Aims: Vitamin K antagonists (VKA) are currently the most frequently used drug to prevent ischaemic stroke in atrial fibrillation (AF) patients. However, VKA use has been associated with increased vascular calcification. The aim of this study was to investigate the contribution of VKA use to coronary artery calcification in low-risk AF patients.
Methods and results: A prospective coronary calcium scan was performed in 157 AF patients without significant cardiovascular disease (108 males; mean age 57 ± 9 years). A total of 71 (45%) patients were chronic VKA users. The duration of VKA treatment varied between 6 and 143 months (mean 46 months). No significant differences in clinical characteristics were found between patients on VKA treatment and non-anticoagulated patients. However, median coronary artery calcium scores differed significantly between patients without and patients with VKA treatment [0, inter-quartile range (IQR) 0-40, vs. 29, IQR 0-184; P = 0.001]. Mean coronary calcium scores increased with the duration of VKA use (no VKA: 53 ± 115, 6-60 months on VKA: 90 ± 167, and >60 months on VKA: 236 ± 278; P < 0.001). Multivariable logistic regression analysis revealed that age and VKA treatment were significantly related to increased coronary calcium score.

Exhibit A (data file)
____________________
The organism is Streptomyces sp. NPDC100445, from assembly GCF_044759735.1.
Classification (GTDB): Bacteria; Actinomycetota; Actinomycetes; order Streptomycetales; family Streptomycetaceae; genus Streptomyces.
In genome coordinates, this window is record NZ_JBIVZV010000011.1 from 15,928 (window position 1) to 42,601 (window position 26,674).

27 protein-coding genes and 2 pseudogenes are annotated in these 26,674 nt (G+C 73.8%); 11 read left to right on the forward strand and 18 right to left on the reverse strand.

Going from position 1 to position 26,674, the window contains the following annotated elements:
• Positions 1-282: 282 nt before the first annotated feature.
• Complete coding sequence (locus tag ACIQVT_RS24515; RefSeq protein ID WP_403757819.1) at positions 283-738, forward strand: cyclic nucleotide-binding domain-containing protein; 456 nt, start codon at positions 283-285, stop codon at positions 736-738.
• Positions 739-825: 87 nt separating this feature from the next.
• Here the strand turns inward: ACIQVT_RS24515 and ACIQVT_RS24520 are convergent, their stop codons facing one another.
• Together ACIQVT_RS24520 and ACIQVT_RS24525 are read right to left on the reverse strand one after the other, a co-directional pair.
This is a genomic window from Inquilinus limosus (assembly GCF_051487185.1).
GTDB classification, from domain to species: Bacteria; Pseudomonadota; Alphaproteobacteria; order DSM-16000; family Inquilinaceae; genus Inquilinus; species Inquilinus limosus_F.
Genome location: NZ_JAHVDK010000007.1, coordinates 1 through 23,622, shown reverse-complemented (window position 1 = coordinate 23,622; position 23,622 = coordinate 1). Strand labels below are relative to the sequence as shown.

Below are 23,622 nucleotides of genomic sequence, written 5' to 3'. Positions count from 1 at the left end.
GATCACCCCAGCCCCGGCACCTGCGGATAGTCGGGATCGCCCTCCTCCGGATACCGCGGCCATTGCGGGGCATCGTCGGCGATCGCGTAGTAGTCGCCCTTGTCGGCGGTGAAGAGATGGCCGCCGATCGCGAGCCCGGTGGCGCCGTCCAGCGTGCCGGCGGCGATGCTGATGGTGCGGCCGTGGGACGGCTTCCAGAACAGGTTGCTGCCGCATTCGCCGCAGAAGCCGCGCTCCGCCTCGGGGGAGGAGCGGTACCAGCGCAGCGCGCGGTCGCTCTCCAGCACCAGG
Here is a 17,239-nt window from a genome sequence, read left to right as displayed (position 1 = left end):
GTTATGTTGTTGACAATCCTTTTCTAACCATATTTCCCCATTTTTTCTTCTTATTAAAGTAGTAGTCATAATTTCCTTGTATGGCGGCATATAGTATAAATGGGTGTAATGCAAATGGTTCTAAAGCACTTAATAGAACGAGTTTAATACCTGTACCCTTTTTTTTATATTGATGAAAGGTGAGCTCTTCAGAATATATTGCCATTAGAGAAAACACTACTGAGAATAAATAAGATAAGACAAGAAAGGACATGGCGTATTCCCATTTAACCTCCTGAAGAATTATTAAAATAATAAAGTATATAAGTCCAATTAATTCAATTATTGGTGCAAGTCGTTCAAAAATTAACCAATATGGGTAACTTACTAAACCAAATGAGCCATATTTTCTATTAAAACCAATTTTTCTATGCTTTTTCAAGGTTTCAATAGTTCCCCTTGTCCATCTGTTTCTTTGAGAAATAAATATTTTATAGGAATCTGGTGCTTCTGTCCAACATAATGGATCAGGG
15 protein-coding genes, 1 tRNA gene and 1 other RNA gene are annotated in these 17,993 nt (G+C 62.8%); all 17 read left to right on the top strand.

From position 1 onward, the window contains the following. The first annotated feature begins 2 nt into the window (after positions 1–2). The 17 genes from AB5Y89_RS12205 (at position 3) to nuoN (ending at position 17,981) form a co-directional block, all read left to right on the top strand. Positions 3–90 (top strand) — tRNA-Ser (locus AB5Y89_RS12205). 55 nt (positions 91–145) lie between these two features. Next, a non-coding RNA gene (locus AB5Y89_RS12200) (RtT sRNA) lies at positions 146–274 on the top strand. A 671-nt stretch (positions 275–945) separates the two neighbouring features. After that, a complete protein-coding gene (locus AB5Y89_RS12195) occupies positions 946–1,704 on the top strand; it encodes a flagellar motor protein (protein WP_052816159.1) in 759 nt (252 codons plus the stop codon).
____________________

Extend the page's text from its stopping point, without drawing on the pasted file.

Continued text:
Conclusion: Patients using VKA show increased levels of coronary calcification. Age and VKA treatment were independently related to increased coronary calcium score.